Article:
Daniel Goldman, Ph.D.

Interim Chair, Department of Biological Chemistry
Bernard W Agranoff Collegiate Professor, Neuroscience
Professor, Biological Chemistry
Research Professor, Molecular and Behavioral Neuroscience Institute

 5045 BSRB, Box 2200

 

(734) 936-2057

Appointments

Biological Chemistry, Medical School
Molecular & Behavioral Neuroscience Institute

Areas of Interest

Retina regeneration • Optic nerve regeneration • Neuromuscular regeneration • Activity-dependent control of muscle gene expression

 
Blinding eye diseases like macular degeneration and glaucoma are among the top 10 disabilities affecting people. A major goal of neuroscientists is to identify strategies for restoring lost sight to those suffering from blindness. One approach is to use endogenous repair pathways to regenerate damaged retinal tissue. Unlike mammals, fish are able to regenerate an injured retina and this regeneration leads to restoration of lost sight. Our lab has discovered that Müller glia residing in the zebrafish retina respond to retinal injury and disease by dedifferentiating into a multipotent retinal stem cell that is able to regenerate all retinal cell types. Our research focuses on unraveling the cellular, molecular and biochemical mechanisms that drive and allow Müller glia reprogramming in the injured zebrafish retina. This information then informs us on strategies for stimulating Müller glia dedifferentiation and retina regeneration in mammals.

Muscular dystrophies are a group of diseases that are characterized by progressive muscle weakness and degeneration of skeletal muscle. These diseases are often associated with muscle atrophy and inefficient neuromuscular communication. Similarly, motor neuron diseases like ALS result in abrogation of neuromuscular communication leading to muscle atrophy and weakness. Our lab is interested in identifying interventions that will help restore neuromuscular communication and muscle function in people afflicted with muscular dystrophies and motor neuron diseases. We aim to identify signaling mechanisms by which muscle activity controls the expression of genes that regulate neuromuscular junction regeneration and muscle function in adult animals. It is our hope that this information may suggest novel strategies for restoring neuromuscular communication and muscle function in those suffering from muscular dystrophies and motor neuron diseases. Similar to our studies of retina regeneration, we rely on the tools of cell biology, molecular biology and biochemistry to unravel the mechanisms underlying neuromuscular communication and regeneration.

Honors & Awards

1994    University of Michigan Scientist Award
1995    Mental Health Research Institute Discovery Award
2001    Wilson Scholar, Wilson Medical Research Foundation
2003    University of Michigan Research Scientist Achievement Award
2010    Undergrad Research Opp Program Recognition Award for Outstanding Research Mentorship
2013    Research to Prevent Blindness Innovative Ophthalmic Research Award
2014    Bernard W. Agranoff Collegiate Professor of Neuroscience, University of Michigan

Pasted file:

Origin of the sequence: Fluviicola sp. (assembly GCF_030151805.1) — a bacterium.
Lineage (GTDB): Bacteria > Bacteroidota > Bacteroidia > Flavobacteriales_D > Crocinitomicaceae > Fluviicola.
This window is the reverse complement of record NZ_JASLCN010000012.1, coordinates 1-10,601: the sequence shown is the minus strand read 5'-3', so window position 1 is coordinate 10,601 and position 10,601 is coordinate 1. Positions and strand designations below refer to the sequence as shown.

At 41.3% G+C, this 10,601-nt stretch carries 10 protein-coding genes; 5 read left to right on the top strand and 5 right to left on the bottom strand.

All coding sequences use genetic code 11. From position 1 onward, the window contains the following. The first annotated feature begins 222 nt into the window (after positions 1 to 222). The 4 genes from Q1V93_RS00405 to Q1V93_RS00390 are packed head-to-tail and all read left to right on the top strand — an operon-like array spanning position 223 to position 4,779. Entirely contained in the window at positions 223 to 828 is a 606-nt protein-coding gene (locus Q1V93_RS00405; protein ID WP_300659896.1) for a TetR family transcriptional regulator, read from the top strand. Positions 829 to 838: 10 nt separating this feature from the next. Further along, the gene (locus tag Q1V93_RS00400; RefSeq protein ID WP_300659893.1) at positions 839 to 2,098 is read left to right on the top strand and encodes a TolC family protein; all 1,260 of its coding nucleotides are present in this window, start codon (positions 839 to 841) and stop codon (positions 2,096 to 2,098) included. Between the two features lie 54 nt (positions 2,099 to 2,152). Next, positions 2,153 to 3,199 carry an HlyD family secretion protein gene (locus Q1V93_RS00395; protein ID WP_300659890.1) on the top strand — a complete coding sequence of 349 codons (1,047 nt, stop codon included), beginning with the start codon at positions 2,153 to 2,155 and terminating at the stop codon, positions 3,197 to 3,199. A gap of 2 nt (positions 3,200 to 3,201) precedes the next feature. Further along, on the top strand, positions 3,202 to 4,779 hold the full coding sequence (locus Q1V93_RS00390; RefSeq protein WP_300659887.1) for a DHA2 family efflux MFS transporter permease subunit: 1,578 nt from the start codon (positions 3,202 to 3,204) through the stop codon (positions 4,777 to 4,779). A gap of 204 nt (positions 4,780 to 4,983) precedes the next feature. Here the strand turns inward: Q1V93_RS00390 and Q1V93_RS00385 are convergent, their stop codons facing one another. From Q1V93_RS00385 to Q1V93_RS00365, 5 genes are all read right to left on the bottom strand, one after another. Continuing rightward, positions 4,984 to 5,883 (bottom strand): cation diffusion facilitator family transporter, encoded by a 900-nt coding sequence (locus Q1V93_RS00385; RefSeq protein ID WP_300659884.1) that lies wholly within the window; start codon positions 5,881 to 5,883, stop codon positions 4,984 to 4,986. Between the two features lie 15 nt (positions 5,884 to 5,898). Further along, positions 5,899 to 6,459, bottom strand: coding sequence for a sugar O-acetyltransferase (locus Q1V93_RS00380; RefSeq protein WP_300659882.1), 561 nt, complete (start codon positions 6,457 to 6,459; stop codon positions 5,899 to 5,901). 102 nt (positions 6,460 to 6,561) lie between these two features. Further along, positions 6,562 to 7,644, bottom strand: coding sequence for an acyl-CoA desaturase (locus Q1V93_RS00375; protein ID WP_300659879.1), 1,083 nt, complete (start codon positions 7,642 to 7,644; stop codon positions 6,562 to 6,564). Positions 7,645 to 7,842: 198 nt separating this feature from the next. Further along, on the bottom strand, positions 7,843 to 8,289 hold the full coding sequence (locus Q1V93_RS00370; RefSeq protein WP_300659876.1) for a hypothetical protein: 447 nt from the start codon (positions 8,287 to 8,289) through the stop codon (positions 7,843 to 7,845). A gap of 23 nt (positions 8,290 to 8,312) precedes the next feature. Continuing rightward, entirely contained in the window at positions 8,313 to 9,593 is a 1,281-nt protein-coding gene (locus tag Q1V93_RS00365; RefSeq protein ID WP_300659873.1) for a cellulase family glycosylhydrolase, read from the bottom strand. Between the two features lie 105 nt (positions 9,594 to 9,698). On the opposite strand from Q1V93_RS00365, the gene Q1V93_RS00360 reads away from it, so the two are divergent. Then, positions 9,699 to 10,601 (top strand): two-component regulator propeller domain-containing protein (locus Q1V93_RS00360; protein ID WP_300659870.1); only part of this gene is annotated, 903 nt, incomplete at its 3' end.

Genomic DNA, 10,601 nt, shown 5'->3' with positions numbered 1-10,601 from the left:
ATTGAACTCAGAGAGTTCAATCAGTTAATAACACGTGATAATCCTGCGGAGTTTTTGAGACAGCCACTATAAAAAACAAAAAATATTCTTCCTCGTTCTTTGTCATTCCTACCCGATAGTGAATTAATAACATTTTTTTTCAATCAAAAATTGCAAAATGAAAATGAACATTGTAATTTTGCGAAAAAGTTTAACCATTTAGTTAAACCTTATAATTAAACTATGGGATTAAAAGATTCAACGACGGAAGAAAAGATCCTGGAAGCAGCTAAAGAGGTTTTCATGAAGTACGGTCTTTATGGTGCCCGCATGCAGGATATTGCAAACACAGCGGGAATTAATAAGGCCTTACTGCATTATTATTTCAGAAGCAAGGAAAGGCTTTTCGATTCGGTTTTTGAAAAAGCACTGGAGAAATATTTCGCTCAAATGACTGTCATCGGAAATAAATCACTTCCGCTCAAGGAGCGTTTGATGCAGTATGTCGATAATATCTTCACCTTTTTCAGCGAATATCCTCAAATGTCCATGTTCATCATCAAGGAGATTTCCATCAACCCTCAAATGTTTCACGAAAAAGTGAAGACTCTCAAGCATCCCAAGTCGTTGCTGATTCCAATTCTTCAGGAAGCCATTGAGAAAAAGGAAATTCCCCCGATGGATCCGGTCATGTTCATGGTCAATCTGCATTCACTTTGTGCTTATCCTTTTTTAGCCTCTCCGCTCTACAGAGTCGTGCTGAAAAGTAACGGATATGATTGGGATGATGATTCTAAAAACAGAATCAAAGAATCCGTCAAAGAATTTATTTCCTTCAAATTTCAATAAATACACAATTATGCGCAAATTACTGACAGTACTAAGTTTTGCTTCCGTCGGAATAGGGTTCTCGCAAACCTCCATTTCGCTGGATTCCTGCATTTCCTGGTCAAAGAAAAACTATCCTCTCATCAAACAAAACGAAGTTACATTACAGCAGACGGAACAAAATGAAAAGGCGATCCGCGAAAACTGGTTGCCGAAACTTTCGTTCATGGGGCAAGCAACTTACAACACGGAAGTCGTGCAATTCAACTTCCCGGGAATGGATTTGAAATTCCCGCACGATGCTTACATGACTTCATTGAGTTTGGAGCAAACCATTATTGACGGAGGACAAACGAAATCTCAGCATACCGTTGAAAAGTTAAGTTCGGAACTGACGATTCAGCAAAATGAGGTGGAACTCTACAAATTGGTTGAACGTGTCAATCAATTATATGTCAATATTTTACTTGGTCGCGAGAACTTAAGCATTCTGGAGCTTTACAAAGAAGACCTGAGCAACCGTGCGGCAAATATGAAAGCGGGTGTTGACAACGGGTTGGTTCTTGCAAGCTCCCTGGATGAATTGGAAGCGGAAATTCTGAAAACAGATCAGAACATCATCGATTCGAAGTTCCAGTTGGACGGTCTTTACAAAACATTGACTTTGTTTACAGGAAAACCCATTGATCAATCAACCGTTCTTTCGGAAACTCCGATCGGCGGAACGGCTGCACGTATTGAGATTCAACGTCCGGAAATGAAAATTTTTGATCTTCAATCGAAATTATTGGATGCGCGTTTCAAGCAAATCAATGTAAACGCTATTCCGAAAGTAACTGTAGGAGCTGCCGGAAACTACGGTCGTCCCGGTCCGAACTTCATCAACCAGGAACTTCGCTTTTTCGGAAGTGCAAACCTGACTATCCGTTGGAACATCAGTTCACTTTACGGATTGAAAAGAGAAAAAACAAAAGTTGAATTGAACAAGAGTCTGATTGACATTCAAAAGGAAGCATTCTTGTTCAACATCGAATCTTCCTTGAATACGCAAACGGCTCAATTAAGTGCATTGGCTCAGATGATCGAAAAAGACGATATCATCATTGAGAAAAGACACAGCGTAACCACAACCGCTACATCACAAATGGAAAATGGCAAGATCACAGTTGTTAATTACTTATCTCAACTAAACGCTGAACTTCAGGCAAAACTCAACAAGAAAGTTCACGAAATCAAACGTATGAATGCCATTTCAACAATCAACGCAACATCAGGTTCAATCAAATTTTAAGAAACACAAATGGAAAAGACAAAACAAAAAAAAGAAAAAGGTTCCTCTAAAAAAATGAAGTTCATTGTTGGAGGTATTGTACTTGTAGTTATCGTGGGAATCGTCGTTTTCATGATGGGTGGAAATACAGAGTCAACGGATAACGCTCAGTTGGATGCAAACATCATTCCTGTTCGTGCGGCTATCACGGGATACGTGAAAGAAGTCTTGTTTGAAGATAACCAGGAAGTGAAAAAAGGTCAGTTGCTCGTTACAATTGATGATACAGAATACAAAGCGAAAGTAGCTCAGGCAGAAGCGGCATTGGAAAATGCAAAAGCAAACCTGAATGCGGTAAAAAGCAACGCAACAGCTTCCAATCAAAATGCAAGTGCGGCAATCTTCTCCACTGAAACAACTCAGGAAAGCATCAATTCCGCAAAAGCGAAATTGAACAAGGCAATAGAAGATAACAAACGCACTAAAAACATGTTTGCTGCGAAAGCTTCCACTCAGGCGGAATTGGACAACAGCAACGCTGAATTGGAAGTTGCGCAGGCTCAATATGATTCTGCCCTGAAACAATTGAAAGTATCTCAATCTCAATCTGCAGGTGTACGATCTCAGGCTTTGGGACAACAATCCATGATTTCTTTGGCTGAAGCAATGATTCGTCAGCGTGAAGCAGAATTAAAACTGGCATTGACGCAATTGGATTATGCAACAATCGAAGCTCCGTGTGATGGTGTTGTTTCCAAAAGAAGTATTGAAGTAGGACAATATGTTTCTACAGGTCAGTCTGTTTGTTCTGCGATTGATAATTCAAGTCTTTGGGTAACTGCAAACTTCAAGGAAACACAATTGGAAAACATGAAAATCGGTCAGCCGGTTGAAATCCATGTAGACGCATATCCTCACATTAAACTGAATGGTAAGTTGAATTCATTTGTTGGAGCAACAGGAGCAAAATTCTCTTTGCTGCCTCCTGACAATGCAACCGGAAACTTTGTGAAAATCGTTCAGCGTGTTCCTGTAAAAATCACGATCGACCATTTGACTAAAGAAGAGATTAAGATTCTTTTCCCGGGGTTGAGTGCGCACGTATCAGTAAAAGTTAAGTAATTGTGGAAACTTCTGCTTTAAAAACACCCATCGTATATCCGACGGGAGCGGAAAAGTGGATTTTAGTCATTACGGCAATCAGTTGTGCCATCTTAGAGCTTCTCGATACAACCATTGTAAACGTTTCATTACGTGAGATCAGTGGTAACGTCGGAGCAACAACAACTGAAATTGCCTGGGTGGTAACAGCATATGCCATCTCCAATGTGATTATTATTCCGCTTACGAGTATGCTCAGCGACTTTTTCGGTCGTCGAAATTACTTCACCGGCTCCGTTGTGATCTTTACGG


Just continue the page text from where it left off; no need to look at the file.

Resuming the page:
2014    AAAS Fellow, American Association for the Advancement of Science

 

Published Articles or Reviews

 
 
Wan J, Goldman D.
Curr Opin Genet Dev. 2016; 40:41-47.
 
Zhang S, Mu Z, He C, Zhou M, Liu D, Zhao XF, Goldman D, Xu H.
Invest Ophthalmol Vis Sci. 2016; 57:1991-2000.
 
Powell C, Cornblath E, Elsaeidi F, Wan J, Goldman D.
Sci Rep. 2016; 6:24851. 
 
Dach2-Hdac9 signaling regulates reinnervation of muscle endplates.
Macpherson PC, Farshi P, Goldman D.
Development 2015; 142: 4038-48.
 
Zhao, X-F., Wan, J., Powell, C., Ramachandran, R., Myers Jr., M.G., Goldman, D.
Cell Reports 2014; 9:272-284.
 
Jin Wan, J., Zhao, X-F., Vojtek, J. and Goldman, D.
Cell Reports 2014; 9:285-297.
 
Powell, C., Cornblath, E. and Goldman, D.
J Biol Chem 2014; 289:28924-28941.
 
Skaggs, K., Goldman, D. and Parent, J.M.
Glia 2014; 62:2061-2079.
 
Goldman, D.
Development 2014; 141:2745-2749.
 
Goldman, D.
Nat Rev Neurosci 2014; 15:431-442.
 
Tang, H., Inoki, K., Lee, M., Wright, E., Khuon, A., Khuon, A., Sugiarto, S., Garner, M., Paik, J., Depinho, R.,Goldman, D., Guan, K-L., and Shrager, J.B.
Science Signaling 2014; 7:ra18.
 
Elsaeidi. F., Bemben, M.A., Zhao X-F. and Goldman D.
J Neurosci 2014; 34:2632-2644.
 
Powell, C., Grant, A. R., Cornblath, E. and Goldman, D.
Proc Natl Acad Sci USA 2013; 110:19814-19819.
 
Ramachandran, R., Zhao, X-F. and Goldman, D.
Nature Cell Biology 2012; 14:1013-1023.
 
Wan, J., Ramachandran, R. and Goldman, D. 
Dev Cell 2012; 22:334-347.
 
Powell, C., Elsaeidi, F. and Goldman, D.
J Neurosci 2012; 32:1096-1109. 
 
Ramachandran, R., Zhao, X-F. and Goldman, D.
Proc. Natl. Acad. Sci. USA 2011; 108:15858-15863.
 
Ghiasvand, N., Rudolph, D., Mashayekhi, M., Brzezinski, J., Goldman, D. and Glaser, T.
Nature Neurosci 2011; 14:578-586.
 
Macpherson, P. C. D., Wang, X. and Goldman, D.
J. Cell. Biochem. 2011; 112:2149-2159.
 
Ramachandran R, Fausett BV, Goldman D.
Nature Cell Biol, 2010; 12:1101-1107.
 
Ramachandran R, Reifler A, Parent J, Goldman D.
J Comp Neurol, 2010; 518:4196-4212.
 
Veldman MB, Bemben MA, Goldman D.
Mol Cell Neurosci. 2010; 43:370-383.
 
Tang H, Macpherson P, Marvin M, Meadows E, Klein WH, Yang XJ, Goldman D.
Mol Biol Cell, 2009; 20:1120-1131.
 
Fausett BV, Gumerson JD, Goldman D.
J Neurosci, 2008; 28:1109-1117.
 
Veldman MB, Bemben MA, Thompson RC, Goldman D.
Dev Biol, 2007; 312:596-612.
 
Tang H, Goldman D.
Proc Natl Acad Sci U S A, 2006; 103:16977-16982.
 
Gulati-Leekha A, Goldman D.
Dev Biol, 2006; 296:29-47.
 
Fausett BV, Goldman D.
J Neurosci, 2006; 26:6303-6313.
 

For a complete list of this person’s PubMed publications, click HERE

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